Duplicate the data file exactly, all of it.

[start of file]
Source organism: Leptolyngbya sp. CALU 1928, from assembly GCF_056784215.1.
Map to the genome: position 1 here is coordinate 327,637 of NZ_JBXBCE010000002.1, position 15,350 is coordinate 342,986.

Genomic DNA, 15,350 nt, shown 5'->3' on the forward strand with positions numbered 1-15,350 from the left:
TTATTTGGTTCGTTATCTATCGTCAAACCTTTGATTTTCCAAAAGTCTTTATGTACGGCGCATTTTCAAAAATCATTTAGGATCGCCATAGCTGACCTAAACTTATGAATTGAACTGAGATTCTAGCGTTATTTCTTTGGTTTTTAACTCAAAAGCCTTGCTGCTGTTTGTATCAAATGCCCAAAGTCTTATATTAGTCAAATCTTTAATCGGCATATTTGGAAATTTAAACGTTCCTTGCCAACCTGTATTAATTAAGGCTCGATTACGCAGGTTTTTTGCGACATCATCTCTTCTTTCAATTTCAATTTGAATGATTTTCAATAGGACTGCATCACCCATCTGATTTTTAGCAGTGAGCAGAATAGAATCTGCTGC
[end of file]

Source organism: Leptolyngbya sp. CALU 1928, from assembly GCF_056784215.1.
Map to the genome: position 1 here is coordinate 327,637 of NZ_JBXBCE010000002.1, position 15,350 is coordinate 342,986.

Genomic DNA, 15,350 nt, shown 5'->3' on the forward strand with positions numbered 1-15,350 from the left:
TTATTTGGTTCGTTATCTATCGTCAAACCTTTGATTTTCCAAAAGTCTTTATGTACGGCGCATTTTCAAAAATCATTTAGGATCGCCATAGCTGACCTAAACTTATGAATTGAACTGAGATTCTAGCGTTATTTCTTTGGTTTTTAACTCAAAAGCCTTGCTGCTGTTTGTATCAAATGCCCAAAGTCTTATATTAGTCAAATCTTTAATCGGCATATTTGGAAATTTAAACGTTCCTTGCCAACCTGTATTAATTAAGGCTCGATTACGCAGGTTTTTTGCGACATCATCTCTTCTTTCAATTTCAATTTGAATGATTTTCAATAGGACTGCATCACCCATCTGATTTTTAGCAGTGAGCAGAATAGAATCTGCTGC